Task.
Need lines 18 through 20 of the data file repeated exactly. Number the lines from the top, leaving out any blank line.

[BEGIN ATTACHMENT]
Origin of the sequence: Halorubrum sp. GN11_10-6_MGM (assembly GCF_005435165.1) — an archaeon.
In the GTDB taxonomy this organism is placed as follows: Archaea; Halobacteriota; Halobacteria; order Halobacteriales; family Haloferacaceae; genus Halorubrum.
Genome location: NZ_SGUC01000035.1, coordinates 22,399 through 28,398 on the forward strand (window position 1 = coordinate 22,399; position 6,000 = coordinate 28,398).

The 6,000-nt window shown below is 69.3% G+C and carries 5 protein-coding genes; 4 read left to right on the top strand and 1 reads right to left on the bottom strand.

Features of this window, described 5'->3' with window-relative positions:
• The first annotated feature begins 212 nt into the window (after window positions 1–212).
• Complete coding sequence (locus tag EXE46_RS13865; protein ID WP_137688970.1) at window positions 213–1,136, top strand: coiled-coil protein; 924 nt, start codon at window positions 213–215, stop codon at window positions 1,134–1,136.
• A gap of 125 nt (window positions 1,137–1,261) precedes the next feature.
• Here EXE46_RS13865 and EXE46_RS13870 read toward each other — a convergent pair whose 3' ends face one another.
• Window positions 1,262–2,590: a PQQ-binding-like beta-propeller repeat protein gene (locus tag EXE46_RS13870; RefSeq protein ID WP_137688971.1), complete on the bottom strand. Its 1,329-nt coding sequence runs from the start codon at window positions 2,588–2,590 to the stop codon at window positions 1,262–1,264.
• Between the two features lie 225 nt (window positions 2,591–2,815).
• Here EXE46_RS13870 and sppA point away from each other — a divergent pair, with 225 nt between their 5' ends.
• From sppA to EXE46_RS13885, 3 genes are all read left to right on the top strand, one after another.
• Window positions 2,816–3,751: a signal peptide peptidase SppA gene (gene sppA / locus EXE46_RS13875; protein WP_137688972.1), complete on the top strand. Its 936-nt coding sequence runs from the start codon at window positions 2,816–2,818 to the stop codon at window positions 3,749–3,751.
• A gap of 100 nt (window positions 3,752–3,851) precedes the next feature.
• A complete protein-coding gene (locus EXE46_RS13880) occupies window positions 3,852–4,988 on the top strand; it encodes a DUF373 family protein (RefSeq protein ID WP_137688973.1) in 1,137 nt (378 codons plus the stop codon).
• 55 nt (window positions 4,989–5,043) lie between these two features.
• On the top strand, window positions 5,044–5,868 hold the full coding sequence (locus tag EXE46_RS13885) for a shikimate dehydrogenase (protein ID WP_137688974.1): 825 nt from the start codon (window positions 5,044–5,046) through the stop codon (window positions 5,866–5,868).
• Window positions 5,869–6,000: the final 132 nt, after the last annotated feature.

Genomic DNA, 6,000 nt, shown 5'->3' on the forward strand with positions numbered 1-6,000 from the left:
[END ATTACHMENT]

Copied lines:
• On the top strand, window positions 5,044–5,868 hold the full coding sequence (locus tag EXE46_RS13885) for a shikimate dehydrogenase (protein ID WP_137688974.1): 825 nt from the start codon (window positions 5,044–5,046) through the stop codon (window positions 5,866–5,868).
• Window positions 5,869–6,000: the final 132 nt, after the last annotated feature.

Genomic DNA, 6,000 nt, shown 5'->3' on the forward strand with positions numbered 1-6,000 from the left: